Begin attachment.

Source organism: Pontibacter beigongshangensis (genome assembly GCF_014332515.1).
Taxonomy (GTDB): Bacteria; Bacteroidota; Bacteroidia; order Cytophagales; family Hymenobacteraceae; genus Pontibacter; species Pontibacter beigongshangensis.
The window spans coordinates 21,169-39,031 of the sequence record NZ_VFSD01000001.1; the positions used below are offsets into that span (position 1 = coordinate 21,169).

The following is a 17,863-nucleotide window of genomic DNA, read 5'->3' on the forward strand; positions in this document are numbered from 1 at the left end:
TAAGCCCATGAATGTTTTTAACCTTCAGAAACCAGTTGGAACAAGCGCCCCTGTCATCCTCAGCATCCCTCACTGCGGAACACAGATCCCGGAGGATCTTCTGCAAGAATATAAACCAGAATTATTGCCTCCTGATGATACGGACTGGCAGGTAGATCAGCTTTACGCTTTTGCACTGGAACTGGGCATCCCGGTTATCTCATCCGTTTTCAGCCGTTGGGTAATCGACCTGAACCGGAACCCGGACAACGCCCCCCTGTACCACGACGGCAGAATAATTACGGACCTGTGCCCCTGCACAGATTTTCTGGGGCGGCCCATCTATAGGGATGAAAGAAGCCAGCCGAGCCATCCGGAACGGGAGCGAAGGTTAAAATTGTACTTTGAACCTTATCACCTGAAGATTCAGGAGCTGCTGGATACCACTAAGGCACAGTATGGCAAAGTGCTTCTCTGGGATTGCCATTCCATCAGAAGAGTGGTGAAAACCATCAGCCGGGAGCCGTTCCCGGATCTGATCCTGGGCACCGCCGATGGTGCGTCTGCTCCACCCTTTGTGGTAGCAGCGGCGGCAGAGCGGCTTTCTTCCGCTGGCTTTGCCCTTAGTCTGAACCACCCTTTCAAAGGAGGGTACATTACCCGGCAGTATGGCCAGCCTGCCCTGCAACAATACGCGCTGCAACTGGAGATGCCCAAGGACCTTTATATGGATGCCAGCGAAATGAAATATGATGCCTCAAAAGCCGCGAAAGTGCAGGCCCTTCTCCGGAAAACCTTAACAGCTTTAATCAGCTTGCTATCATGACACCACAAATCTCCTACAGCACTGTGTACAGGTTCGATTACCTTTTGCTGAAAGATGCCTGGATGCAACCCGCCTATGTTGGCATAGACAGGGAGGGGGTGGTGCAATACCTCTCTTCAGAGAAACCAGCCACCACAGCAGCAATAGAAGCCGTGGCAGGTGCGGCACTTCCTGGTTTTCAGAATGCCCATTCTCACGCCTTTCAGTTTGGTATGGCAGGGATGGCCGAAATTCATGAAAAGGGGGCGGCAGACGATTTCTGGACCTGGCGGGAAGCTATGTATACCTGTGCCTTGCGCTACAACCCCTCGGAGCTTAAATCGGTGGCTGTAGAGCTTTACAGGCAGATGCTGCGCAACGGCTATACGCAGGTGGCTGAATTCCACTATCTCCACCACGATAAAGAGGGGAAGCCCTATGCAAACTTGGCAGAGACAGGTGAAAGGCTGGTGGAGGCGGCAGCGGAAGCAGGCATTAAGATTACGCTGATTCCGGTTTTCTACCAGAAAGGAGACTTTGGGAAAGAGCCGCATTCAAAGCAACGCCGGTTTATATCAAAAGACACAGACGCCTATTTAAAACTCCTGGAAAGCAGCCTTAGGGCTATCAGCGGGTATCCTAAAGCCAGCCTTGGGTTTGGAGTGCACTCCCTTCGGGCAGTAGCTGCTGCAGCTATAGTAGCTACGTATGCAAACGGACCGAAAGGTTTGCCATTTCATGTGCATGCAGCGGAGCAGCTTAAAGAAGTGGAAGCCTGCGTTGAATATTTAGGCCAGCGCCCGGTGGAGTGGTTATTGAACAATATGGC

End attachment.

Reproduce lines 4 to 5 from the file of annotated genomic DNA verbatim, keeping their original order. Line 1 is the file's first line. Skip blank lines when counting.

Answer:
The following is a 17,863-nucleotide window of genomic DNA, read 5'->3' on the forward strand; positions in this document are numbered from 1 at the left end:
TAAGCCCATGAATGTTTTTAACCTTCAGAAACCAGTTGGAACAAGCGCCCCTGTCATCCTCAGCATCCCTCACTGCGGAACACAGATCCCGGAGGATCTTCTGCAAGAATATAAACCAGAATTATTGCCTCCTGATGATACGGACTGGCAGGTAGATCAGCTTTACGCTTTTGCACTGGAACTGGGCATCCCGGTTATCTCATCCGTTTTCAGCCGTTGGGTAATCGACCTGAACCGGAACCCGGACAACGCCCCCCTGTACCACGACGGCAGAATAATTACGGACCTGTGCCCCTGCACAGATTTTCTGGGGCGGCCCATCTATAGGGATGAAAGAAGCCAGCCGAGCCATCCGGAACGGGAGCGAAGGTTAAAATTGTACTTTGAACCTTATCACCTGAAGATTCAGGAGCTGCTGGATACCACTAAGGCACAGTATGGCAAAGTGCTTCTCTGGGATTGCCATTCCATCAGAAGAGTGGTGAAAACCATCAGCCGGGAGCCGTTCCCGGATCTGATCCTGGGCACCGCCGATGGTGCGTCTGCTCCACCCTTTGTGGTAGCAGCGGCGGCAGAGCGGCTTTCTTCCGCTGGCTTTGCCCTTAGTCTGAACCACCCTTTCAAAGGAGGGTACATTACCCGGCAGTATGGCCAGCCTGCCCTGCAACAATACGCGCTGCAACTGGAGATGCCCAAGGACCTTTATATGGATGCCAGCGAAATGAAATATGATGCCTCAAAAGCCGCGAAAGTGCAGGCCCTTCTCCGGAAAACCTTAACAGCTTTAATCAGCTTGCTATCATGACACCACAAATCTCCTACAGCACTGTGTACAGGTTCGATTACCTTTTGCTGAAAGATGCCTGGATGCAACCCGCCTATGTTGGCATAGACAGGGAGGGGGTGGTGCAATACCTCTCTTCAGAGAAACCAGCCACCACAGCAGCAATAGAAGCCGTGGCAGGTGCGGCACTTCCTGGTTTTCAGAATGCCCATTCTCACGCCTTTCAGTTTGGTATGGCAGGGATGGCCGAAATTCATGAAAAGGGGGCGGCAGACGATTTCTGGACCTGGCGGGAAGCTATGTATACCTGTGCCTTGCGCTACAACCCCTCGGAGCTTAAATCGGTGGCTGTAGAGCTTTACAGGCAGATGCTGCGCAACGGCTATACGCAGGTGGCTGAATTCCACTATCTCCACCACGATAAAGAGGGGAAGCCCTATGCAAACTTGGCAGAGACAGGTGAAAGGCTGGTGGAGGCGGCAGCGGAAGCAGGCATTAAGATTACGCTGATTCCGGTTTTCTACCAGAAAGGAGACTTTGGGAAAGAGCCGCATTCAAAGCAACGCCGGTTTATATCAAAAGACACAGACGCCTATTTAAAACTCCTGGAAAGCAGCCTTAGGGCTATCAGCGGGTATCCTAAAGCCAGCCTTGGGTTTGGAGTGCACTCCCTTCGGGCAGTAGCTGCTGCAGCTATAGTAGCTACGTATGCAAACGGACCGAAAGGTTTGCCATTTCATGTGCATGCAGCGGAGCAGCTTAAAGAAGTGGAAGCCTGCGTTGAATATTTAGGCCAGCGCCCGGTGGAGTGGTTATTGAACAATATGGC